Housing First In the Emergency Shelter
A place of hope and change for women.
women experiencing homelessness, women, homeless, homelessness, shelter, safety, stability, women's shelter, day center, Sophia's Place, Helen's Place, Bellevue, Kirkland, homeless in King County, housing
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Housing First In the Emergency Shelter

It’s 3 a.m., and I’ve just finished my third call from the Mobile Crisis Team. They have another woman who needs shelter. We are eight days from closure (the shelter closes on May 15), and things are not slowing down. The need is too great.

That, however, is not what troubles me. The woman that needs shelter is, unfortunately, not someone we can manage. Her vulnerabilities are beyond our capabilities at present. Her needs are more than we can manage. And, that is troubling. Shelter is her most pressing need. Years of untreated mental illness, chronic homelessness, and trauma are the barriers. It doesn’t matter which was the catalyst. It’s a vicious cycle.

The woman is one of many we have seen this season, and who has forced us to get uncomfortable, to grow, and to adapt our services to meet the ever-changing needs of the women we serve. But, the emergency shelter is closing in eight days. And, women in need of shelter are still coming.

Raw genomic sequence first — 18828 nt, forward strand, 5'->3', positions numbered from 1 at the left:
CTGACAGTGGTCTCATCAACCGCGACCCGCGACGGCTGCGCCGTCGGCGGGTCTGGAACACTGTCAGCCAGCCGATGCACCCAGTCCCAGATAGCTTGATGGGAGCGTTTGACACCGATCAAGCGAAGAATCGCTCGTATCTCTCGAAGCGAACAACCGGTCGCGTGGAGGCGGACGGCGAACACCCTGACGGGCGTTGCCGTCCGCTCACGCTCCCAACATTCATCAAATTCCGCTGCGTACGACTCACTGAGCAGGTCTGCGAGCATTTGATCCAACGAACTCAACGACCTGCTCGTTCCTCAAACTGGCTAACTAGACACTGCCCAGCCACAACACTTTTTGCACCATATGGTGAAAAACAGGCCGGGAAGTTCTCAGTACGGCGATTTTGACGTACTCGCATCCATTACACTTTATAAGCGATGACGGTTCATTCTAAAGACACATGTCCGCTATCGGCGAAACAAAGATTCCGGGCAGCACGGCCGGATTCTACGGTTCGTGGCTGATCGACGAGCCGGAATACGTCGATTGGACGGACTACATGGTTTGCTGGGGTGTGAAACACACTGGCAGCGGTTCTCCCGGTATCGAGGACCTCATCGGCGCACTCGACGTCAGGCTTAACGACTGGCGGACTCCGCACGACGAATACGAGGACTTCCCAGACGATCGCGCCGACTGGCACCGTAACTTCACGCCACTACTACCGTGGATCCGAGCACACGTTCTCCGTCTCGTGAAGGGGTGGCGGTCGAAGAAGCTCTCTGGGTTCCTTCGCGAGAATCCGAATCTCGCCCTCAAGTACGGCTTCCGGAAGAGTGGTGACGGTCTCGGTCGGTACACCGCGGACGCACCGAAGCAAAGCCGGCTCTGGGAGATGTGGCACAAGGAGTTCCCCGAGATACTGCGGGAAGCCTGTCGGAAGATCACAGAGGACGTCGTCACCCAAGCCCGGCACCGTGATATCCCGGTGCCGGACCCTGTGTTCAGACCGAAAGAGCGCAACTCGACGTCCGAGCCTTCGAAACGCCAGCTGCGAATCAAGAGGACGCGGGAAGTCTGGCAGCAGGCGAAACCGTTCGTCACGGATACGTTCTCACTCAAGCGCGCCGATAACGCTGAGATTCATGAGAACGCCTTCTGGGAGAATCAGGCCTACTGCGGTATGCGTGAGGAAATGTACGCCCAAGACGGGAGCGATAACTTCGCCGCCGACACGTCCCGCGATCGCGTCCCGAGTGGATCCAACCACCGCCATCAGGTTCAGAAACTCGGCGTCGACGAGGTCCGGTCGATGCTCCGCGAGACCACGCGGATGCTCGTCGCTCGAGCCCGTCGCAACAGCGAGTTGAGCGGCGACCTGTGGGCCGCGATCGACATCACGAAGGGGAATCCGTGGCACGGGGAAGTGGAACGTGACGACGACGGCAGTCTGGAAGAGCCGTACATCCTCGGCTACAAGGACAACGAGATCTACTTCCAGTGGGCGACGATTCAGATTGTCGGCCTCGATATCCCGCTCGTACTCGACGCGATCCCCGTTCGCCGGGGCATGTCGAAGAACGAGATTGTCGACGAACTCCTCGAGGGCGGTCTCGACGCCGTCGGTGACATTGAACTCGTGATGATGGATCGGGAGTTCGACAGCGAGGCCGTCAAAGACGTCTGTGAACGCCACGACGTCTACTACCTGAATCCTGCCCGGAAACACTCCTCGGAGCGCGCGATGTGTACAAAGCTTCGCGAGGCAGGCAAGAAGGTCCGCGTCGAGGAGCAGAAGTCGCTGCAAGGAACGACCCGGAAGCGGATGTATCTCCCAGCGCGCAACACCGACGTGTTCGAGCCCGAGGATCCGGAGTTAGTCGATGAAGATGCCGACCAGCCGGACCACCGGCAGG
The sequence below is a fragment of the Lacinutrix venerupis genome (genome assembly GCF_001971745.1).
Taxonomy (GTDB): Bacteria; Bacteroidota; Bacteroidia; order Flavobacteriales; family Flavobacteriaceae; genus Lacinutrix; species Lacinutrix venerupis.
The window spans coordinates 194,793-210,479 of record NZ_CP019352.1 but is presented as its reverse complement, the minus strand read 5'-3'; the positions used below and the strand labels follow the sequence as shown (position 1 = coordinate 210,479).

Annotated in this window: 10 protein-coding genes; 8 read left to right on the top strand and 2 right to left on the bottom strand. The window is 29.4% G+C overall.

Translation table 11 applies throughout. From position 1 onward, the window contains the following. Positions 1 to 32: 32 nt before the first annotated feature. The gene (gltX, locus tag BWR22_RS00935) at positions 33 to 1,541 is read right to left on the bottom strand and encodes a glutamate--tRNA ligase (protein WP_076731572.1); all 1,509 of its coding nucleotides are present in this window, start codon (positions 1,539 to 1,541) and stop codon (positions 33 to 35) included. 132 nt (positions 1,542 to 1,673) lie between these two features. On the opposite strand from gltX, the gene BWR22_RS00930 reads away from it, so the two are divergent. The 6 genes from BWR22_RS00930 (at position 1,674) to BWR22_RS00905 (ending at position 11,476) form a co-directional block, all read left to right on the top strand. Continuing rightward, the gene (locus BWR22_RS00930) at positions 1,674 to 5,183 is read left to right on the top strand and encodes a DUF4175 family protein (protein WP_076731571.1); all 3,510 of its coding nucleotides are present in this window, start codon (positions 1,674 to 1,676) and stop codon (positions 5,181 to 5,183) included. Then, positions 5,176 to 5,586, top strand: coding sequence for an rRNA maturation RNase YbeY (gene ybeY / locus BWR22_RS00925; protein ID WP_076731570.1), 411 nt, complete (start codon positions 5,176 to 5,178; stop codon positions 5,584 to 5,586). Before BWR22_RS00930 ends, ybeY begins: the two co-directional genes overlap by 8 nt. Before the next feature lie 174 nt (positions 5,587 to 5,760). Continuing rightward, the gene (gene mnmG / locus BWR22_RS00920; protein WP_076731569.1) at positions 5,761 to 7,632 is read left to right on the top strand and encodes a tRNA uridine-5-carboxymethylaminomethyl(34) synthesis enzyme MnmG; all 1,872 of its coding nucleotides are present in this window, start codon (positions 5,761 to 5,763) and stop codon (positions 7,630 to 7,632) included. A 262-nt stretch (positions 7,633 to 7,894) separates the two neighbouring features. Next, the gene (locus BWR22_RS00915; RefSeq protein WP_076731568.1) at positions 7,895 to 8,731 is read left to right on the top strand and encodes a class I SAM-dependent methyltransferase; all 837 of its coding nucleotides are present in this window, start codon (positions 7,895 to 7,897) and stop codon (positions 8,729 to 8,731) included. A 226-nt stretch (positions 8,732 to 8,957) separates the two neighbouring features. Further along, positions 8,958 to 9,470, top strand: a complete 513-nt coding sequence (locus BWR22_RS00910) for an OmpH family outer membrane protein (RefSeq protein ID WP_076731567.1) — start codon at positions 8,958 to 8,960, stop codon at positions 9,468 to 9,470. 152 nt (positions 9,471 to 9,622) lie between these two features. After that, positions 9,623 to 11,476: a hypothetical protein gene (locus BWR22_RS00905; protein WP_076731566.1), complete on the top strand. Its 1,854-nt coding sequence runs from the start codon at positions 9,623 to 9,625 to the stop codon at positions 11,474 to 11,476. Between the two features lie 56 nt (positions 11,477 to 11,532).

We began this season with a changed approach. Last season our focus was simply about shelter; this season, from day one, we focused on “Housing First” – getting women into housing as quickly as possible. Over 200 different women spent at least one night in the emergency shelter, and each one was engaged in a conversation about their perceived barriers to obtaining housing – they were asked what The Sophia Way could do to help, and offered an appointment with me to explore this further. Some welcomed this conversation; some flat-out refused. But, that was also ok.

We were successful in exiting 29 women from the shelter – 14 moved to Sophia Place; ten to their own apartment; three were reunited with family in other states; one moved to a sober living housing and one to long-term drug and alcohol treatment center. The number of women far exceeded the options available, and they keep coming to the shelter. We are, however, on the right track to giving as many as can what they need – safe housing.

Elizabeth Edwards says, “Resilience is accepting your new reality even if it’s less good than the one you had before. You can fight it, you can do nothing but scream about what you’ve lost, or you can accept that and try to put together something that’s good.”

Resilience is what I see when I look around the room. Despite unspeakable trauma, women are sharing and laughing. They are planning for tomorrow and supporting each other through the more difficult days. They reach out and bring more women the next night, and they keep coming. This place is safe and familiar. There is compassion and kindness here. Elizabeth Edwards’ sentiment encapsulates this season brilliantly.

We did our best work to help women put together something good to move forward. We look forward to the day when we won’t ever have to close our doors. As long as the women keep coming, we will continue to be there for them.

– Cynthia Brown, Director of Emergency Services, The Sophia Way